LONDON, ENGLAND - SEPTEMBER 26:  An inflatable...
, – SEPTEMBER 26: An inflatable pig flies above in a recreation of ’s ‘Animals’ on September 26, 2011 in London, England. The classic Pink Floyd album artwork was recreated to mark the release of several digitally remastered versions of their albums. (Image credit: via @daylife)

Let’s assume a client want an album cover designed a typical order of events would be. First I would contact the firm and speak to the and ask about my job. They would phone through to the Account Director. They would come down and we would talk about exactly what it was I was looking for in the , and fill in a job sheet, which would help him work out how long the job would take. At this point he may to work out the price of the job.

All his notes would go into the job bag and then would get sent to the design studio where the would set the job to a who he thought could do the job and was free. If the best designer for the job was not free they might need to move some of the work about.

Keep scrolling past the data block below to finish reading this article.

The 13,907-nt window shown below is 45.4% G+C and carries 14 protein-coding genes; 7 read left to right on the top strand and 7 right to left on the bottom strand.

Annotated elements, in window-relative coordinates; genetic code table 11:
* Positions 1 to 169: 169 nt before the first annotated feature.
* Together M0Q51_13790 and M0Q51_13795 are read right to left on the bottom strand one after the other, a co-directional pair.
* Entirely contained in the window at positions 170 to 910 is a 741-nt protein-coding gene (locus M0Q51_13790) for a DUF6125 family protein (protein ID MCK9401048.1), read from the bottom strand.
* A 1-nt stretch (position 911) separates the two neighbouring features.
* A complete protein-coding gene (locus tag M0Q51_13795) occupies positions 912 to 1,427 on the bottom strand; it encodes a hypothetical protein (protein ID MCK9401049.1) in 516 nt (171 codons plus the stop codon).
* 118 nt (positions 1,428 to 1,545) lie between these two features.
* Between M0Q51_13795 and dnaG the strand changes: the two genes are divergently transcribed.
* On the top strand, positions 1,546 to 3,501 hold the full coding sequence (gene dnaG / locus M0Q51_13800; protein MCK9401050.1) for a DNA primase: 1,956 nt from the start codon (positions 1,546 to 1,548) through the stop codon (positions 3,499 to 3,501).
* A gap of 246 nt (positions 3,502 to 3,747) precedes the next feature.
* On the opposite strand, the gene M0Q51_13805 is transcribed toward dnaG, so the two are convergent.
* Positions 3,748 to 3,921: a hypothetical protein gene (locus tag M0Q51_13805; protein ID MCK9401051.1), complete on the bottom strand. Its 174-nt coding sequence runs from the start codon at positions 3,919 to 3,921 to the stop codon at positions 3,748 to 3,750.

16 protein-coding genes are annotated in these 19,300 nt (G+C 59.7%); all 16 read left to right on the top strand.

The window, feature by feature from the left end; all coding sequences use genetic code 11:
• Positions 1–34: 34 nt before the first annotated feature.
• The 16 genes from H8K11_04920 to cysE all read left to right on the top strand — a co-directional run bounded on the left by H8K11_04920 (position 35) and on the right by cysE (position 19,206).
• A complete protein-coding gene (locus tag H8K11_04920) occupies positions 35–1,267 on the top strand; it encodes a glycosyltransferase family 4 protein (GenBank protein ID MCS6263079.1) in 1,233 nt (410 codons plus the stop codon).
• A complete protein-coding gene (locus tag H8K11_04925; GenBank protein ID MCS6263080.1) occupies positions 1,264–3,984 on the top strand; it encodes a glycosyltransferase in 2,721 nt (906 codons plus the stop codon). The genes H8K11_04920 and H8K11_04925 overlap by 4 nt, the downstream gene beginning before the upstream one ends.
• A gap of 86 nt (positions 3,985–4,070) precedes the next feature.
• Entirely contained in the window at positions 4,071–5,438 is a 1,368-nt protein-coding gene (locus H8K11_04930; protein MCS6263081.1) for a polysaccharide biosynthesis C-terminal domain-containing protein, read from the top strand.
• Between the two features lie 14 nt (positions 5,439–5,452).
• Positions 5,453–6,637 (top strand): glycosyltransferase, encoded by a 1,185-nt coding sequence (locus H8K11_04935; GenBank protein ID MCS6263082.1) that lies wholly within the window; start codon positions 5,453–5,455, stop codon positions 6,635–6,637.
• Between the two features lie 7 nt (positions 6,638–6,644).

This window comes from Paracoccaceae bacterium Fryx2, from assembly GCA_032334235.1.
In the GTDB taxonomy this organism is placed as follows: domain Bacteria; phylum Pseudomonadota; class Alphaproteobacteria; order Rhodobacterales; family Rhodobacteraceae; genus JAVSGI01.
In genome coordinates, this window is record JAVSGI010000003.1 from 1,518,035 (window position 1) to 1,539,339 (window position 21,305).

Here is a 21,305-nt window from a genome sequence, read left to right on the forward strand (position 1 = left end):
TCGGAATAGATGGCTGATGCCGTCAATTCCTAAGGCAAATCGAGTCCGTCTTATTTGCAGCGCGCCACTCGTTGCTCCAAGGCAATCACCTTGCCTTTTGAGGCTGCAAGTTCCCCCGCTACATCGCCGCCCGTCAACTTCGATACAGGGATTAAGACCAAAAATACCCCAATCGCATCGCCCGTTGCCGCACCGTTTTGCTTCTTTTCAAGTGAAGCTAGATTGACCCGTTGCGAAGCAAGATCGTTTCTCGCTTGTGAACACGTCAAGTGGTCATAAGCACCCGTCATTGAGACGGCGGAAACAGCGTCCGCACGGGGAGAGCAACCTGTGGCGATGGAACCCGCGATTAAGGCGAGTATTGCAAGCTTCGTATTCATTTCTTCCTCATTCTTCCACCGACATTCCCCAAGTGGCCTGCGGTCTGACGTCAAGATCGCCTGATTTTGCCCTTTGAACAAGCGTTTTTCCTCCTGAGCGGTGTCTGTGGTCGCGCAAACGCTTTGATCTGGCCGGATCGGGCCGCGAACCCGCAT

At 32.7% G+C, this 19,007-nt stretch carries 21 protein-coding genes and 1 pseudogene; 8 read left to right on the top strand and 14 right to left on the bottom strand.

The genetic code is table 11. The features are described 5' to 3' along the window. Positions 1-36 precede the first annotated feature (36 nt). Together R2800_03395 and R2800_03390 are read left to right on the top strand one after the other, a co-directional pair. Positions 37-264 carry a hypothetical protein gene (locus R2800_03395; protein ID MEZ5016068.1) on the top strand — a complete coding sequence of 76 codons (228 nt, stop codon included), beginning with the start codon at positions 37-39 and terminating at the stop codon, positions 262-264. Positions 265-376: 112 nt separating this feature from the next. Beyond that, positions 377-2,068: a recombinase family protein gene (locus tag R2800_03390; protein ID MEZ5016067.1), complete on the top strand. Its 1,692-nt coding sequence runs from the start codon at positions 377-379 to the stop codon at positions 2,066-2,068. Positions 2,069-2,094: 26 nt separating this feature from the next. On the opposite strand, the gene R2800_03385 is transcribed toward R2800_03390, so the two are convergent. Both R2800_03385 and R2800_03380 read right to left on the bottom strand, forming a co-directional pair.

After the designer has researched the project, ideas would be presented to the client using a selection of mock-ups of proposed designs. They will take on board the response to these, and try to incorporate the best elements of all ideas into the final design, whilst considering constraints of practicalities such as price, packaging format etc.

Once the final design has been produced it may be appropriate to review again, although it may also be that this would incur additional cost.

At this point the design is signed off. Once signed the client can’t change their mind or the design, and at this point they will have entered into a legally binding contract where payment has been agreed. This helps protect the interests of all parties, both in terms of meeting deadlines as well as limiting costs.